Disclaimer

This blog contains some simple tips and advice from two regular guys. We're not accountants, financial advisors, or brokers, so follow, ignore, or discuss our ideas as you see fit.

Friday, July 11, 2008

Government publishes tax returns; millions panic

Posted by Matt

Today's post was inspired by an article I read in USA Today a few weeks ago while on vacation. It starts like this: "Every year, Sweden publishes everyone's income tax returns. So do Finland and Norway. And nobody really cares."

So, what makes the Scandinavians so well adjusted? A deputy economic minister in Italy tried publishing tax returns online earlier this year, but apparently had to take the information down quickly due to the fuss that Italians raised. In the U.S., "Federal law prohibits the release of that private information," but imagine the panic if it leaked somehow?

Americans are relatively uptight about a lot of things, but (as Paul posted about previously) it is hypocritical to be so secretive about our financial lives while simultaneously flaunting our possessions. It probably results from the fact that many people's possessions do not accurately reflect their true financial standing, e.g., they have more shiny metal in their garages than they do in the bank.

The article indicated that Scandinavians have a very different attitude:
Making the data public demonstrates the Scandinavian tradition of jantelag, which translates roughly as nobody is better than anyone else, says Veera Heinonen, spokeswoman for the Finish Embassy in London.

This reminded me of "tall poppy syndrome" that you sometimes hear about in Australian or Canada; essentially "no one likes an overachiever." However, I've read that people (or maybe just corporations) in these countries are realizing that competition drives growth. The United States is a perfect example; here, everything is a competition. Everyone wants to be a "success". The problem? We typically measure that success with dollar signs. Why? Because it is an easy and mostly objective scale.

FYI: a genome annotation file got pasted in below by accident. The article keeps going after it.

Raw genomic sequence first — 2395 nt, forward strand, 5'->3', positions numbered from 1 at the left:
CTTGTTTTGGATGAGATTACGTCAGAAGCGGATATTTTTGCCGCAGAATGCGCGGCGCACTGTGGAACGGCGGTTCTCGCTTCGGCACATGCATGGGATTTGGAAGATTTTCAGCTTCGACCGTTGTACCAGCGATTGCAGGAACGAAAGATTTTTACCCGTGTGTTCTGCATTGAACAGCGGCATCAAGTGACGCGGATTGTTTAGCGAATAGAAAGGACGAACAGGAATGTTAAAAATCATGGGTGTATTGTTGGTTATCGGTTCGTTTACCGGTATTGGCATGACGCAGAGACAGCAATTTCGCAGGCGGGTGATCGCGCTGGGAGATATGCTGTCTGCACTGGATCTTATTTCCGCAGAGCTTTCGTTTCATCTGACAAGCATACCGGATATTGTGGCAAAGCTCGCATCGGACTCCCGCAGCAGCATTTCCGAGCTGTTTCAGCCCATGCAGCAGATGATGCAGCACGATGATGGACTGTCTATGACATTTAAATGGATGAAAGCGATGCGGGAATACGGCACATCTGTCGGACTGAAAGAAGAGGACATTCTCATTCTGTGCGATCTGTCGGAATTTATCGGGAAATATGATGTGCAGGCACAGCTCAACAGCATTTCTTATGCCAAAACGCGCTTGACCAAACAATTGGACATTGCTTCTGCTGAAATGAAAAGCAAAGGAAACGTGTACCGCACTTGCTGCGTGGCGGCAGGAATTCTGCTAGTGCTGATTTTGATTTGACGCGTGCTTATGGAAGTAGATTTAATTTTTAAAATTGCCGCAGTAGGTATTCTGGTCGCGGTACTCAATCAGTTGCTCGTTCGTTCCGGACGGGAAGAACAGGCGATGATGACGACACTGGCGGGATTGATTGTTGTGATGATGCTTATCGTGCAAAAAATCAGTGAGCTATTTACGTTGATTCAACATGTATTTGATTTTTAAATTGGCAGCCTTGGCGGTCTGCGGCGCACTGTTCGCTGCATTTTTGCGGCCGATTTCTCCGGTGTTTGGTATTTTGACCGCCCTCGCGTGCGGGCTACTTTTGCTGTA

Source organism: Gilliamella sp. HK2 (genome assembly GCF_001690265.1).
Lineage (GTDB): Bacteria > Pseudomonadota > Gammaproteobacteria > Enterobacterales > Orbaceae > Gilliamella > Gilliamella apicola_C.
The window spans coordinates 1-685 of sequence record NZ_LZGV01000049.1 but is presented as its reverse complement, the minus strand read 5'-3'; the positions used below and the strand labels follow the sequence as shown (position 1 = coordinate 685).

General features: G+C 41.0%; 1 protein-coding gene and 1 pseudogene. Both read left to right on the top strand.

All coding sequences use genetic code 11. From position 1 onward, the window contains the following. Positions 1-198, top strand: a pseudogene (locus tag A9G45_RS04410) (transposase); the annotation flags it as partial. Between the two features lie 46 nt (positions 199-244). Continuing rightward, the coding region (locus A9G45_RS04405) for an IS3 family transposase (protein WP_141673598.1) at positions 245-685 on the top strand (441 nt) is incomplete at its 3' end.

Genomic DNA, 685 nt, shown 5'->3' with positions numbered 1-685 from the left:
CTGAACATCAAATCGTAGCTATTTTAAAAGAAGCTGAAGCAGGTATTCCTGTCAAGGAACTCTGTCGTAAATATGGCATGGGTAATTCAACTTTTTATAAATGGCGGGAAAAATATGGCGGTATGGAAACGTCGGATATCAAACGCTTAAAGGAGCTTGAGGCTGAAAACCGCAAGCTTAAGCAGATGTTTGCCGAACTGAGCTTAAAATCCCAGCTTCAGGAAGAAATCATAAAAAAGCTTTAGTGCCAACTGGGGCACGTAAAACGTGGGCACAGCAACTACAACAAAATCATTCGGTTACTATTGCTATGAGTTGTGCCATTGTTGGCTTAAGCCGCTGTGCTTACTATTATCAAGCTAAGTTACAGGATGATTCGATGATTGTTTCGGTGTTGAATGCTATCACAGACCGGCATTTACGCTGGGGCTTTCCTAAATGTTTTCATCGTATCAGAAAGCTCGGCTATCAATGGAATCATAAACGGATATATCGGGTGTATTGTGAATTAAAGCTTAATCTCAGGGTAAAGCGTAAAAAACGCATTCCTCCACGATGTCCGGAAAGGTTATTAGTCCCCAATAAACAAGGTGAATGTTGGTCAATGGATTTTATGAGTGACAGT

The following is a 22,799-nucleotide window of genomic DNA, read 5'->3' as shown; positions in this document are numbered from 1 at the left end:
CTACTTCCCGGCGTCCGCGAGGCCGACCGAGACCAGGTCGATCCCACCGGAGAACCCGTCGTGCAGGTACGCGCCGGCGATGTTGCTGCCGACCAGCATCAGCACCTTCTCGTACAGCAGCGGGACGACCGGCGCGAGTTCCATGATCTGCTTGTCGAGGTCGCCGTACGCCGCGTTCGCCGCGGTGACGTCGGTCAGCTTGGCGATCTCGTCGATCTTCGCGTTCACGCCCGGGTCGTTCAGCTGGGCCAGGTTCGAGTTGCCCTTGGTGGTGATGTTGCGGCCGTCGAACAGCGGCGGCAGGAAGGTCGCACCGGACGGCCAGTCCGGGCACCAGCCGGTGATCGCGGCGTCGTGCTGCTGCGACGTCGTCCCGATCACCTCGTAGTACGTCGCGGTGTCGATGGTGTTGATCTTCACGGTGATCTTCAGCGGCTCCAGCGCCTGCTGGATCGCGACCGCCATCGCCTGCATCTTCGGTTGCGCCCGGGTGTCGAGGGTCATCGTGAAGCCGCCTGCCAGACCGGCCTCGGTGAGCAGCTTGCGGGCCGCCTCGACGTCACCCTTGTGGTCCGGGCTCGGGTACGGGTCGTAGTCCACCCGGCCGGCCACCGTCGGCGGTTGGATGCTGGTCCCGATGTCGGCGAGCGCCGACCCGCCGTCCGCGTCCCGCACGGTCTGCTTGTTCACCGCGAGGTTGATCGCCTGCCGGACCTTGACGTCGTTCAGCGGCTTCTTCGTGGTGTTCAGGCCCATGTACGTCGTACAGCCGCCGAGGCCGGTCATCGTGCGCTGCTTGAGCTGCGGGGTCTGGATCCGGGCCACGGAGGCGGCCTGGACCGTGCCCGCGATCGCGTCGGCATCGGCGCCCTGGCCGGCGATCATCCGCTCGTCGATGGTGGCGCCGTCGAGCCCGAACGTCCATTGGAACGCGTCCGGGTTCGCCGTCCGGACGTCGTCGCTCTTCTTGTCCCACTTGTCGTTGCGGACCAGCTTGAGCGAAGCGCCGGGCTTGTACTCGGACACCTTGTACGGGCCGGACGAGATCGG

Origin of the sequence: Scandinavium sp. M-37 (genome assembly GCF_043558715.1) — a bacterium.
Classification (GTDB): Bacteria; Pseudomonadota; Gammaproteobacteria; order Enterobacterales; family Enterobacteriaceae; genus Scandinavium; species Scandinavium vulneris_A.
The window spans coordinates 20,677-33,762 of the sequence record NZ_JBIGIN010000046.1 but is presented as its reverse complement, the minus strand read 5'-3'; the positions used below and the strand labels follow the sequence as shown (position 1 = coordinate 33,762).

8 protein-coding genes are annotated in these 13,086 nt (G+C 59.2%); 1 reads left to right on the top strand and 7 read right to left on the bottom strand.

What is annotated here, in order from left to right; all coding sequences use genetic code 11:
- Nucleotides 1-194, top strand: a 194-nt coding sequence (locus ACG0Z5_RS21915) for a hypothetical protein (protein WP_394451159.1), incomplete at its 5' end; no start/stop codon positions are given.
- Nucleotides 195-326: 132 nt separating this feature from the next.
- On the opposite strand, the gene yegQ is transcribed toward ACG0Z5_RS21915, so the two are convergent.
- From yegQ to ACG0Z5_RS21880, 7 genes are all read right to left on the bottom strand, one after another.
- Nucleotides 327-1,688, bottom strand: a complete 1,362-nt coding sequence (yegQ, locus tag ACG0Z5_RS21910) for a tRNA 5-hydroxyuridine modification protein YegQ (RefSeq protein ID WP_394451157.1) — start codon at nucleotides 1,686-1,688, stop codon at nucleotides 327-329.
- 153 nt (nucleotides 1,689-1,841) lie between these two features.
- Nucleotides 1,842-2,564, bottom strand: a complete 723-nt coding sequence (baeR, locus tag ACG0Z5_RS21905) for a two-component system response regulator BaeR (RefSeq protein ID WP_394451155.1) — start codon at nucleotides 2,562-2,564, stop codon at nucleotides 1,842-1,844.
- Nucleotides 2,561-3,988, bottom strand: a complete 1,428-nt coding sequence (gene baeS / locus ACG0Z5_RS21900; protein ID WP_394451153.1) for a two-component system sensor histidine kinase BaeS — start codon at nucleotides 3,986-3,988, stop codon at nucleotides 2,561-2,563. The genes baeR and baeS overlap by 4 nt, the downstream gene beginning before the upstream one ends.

How else are we to measure success? Does being a good parent count? If so, how can we measure that? I don't know of any type of parenting score that I could plot on a chart. How about being a valuable member of your community? The best I can think of there is public service hours, but that tracks effort more than result. What to do?

This line of thought lead me to one of my favorite quotes from Albert Einstein: “Not everything that can be counted counts, and not everything that counts can be counted." I'd apply it in this situation to mean "don't tie up so much of your self worth in your income level."

So, back to the question at hand...do we want our tax returns published? Consider that home selling prices are already available online (for Washington County, OR) and I've used this information extensively when evaluating new home purchases and pricing houses for sale. We might get similar value from being able to browse salary information. Personally, I feel pretty satisfied with my salary, but I DO occasionally wonder how it compares to the salaries of others with similar jobs. I wonder "Should I be negotiating harder at annual review time or clinging to this job for dear life?" Looking at other people's tax returns might help, though it would probably have the same limitation of sites like Salary.com, namely the difficulty of finding a job description that exactly matches mine. The only real argument that I can make for doing things like publishing tax returns (and this disregards any discussion of whether it is worth the costs, by the way) is that people are more likely to behave as they feel that they should ("do the right thing") when under scrutiny.

And we should just get over ourselves! ;)

2 comments:

Leah in Oregon said...

Great post, Matt. You make some very good points: why is it that dollars are what defines our success in America? Do you think that publishing everyone's earnings would make people a little more responsible with their spending? After all, if everyone knows how much you make, what do you have to prove? If you have a modest income, that expensive car might be seen as more of a sad joke than something to admire. Makes you think...

tiffanie said...

what an interesting concept...not sure how i personally feel about it. we're such a dollar hungry society, and i think a majority of people flaunt what they have w/o having the means to actually pay for it. no wonder they'd want to hide their financial status.